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Education Policy is Not Just about Education

Last week, NMSI participated in two major national conferences – the 2013 ECS National Forum on Education Policy and the 30th Annual NAELO Conference.  The biggest takeaway NMSI got from these events was that education policy is not just about education, rather it is part and parcel of several national issues.
Education policy is often viewed as a standalone issue, but we are seeing a change in the way people talk about the state of the education system and the correlation between education and other social issues.  Indeed, there are many issues that impact the American education system at a very fundamental level.
At the ECS Conference, Secretary Arne Duncan of the U.S. Department of Education and Secretary Kathleen Sebelius of the U.S. Department of Health and Human Services, were co-panelists on a session highlighting the importance of early learning in the U.S. education system, and the importance of health care access for young children and groups that are particularly vulnerable to health problems related to poverty such as asthma and lead exposure. Even something as simple as a child being able to see the blackboard in the classroom is a major concern because it has a significant impact on a child’s ability to learn and stay engaged.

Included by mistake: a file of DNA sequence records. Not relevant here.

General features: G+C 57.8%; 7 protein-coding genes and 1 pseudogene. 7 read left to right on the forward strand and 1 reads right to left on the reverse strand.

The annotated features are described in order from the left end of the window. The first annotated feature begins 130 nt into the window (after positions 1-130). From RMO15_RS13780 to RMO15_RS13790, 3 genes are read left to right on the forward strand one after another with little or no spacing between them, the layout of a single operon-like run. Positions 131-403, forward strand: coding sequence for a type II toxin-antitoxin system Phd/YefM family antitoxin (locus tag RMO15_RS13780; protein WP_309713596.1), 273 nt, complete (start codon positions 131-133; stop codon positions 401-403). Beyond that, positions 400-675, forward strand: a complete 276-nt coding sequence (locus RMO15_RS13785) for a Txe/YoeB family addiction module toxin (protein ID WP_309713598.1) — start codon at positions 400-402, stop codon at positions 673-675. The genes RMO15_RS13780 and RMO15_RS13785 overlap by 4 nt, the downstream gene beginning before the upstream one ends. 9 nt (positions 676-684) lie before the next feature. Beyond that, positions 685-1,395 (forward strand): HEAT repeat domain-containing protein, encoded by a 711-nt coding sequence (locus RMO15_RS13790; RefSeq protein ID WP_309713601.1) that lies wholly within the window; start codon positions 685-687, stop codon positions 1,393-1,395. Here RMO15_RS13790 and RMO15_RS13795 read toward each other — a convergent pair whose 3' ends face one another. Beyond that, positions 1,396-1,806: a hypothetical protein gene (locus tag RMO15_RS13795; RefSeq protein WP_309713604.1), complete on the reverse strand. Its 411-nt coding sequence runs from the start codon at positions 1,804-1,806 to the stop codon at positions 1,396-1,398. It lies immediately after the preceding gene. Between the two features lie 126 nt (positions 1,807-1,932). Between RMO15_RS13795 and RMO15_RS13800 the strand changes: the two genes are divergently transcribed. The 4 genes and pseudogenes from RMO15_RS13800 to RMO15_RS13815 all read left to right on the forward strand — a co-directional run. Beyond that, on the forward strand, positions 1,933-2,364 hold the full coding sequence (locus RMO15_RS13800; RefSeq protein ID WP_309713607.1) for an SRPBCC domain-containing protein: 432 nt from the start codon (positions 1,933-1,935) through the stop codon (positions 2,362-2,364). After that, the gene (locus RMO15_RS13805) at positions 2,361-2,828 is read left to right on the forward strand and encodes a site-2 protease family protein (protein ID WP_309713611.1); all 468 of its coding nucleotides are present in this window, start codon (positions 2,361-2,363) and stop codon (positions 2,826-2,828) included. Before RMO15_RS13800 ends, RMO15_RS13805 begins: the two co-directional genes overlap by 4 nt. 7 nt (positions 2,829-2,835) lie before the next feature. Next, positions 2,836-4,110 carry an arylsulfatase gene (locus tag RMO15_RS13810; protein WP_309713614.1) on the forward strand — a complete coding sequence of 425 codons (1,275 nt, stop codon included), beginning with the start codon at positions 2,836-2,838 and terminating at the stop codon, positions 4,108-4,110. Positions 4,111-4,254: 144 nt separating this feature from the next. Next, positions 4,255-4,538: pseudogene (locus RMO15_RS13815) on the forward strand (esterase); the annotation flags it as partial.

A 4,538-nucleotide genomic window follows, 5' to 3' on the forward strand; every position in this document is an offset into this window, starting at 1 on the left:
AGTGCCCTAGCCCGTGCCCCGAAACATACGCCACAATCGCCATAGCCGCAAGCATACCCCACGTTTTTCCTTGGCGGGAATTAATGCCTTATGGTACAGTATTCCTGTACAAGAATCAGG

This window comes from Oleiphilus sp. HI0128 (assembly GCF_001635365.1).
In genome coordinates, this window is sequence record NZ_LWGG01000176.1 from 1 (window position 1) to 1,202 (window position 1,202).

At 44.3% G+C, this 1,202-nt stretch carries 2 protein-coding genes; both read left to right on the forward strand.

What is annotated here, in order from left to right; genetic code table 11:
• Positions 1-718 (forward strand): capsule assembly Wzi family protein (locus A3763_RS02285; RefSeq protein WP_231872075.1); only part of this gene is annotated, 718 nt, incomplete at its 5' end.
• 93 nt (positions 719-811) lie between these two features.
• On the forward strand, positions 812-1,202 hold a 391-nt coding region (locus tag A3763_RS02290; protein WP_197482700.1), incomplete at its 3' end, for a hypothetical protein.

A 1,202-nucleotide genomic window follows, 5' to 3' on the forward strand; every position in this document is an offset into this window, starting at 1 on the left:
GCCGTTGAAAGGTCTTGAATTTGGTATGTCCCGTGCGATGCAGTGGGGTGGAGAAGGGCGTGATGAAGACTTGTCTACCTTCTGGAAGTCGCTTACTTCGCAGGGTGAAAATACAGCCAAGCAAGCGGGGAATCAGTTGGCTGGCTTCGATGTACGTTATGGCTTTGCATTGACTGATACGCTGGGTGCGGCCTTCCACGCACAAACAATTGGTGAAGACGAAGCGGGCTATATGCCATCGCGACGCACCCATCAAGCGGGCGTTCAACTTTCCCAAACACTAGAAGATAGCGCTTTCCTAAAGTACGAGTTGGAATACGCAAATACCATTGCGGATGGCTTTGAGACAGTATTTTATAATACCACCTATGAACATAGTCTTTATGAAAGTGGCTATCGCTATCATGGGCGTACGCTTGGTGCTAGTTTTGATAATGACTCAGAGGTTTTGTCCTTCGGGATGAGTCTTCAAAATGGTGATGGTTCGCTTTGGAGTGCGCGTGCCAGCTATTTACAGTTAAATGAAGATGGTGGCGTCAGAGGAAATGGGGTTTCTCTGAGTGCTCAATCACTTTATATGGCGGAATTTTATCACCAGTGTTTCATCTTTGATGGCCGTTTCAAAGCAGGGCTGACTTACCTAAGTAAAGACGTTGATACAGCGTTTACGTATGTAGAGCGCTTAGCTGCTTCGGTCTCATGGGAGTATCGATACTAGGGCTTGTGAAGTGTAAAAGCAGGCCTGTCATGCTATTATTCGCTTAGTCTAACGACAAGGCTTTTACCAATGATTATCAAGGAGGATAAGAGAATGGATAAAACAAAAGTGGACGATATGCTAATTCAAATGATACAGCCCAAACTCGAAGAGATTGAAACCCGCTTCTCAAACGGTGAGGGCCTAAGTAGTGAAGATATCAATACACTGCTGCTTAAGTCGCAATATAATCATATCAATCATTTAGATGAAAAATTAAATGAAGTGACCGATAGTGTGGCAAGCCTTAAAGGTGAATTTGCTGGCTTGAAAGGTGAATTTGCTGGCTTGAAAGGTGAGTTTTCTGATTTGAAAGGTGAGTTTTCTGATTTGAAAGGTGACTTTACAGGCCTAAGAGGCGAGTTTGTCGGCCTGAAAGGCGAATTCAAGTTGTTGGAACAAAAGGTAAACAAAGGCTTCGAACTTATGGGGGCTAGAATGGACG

Other issues impacting education, such as infrastructure, were also discussed at the NALEO Conference.  According the American Society of Civil Engineers, investment in school infrastructure has significantly decreased since the recession and represents one of the lowest funded categories listed in the 2013 Report Card for American Infrastructure.  Spending on school construction has decreased to about half the level spent prior to the recession.  Increasing academic rigor in schools and engaging students is challenging in itself, but it becomes even more difficult if the conditions of school facilities do not make for a conducive learning environment.
Another hot topic discussed last week was the need for adequate resources to support English language learners and instructors (ELLs) in the classroom.  While it is not surprising that ELLs are concentrated in the Southwest and major metropolitan areas, there are large communities of ELLs across the U.S., meaning that this is a national issue rather than just a border-state issue.  Student proficiency in English becomes even more important with the implementation of Common Core and the assessment tools that will follow.
It is clear that education is affected by several factors at the micro and macro levels, and it is great that dialogues on education policy are tying in issues such as health care and infrastructure.  This helps paint a more nuanced picture of what is going on in education policy, and how various stakeholders can work together to develop more targeted and effective policy to solve the challenges currently facing the American education system.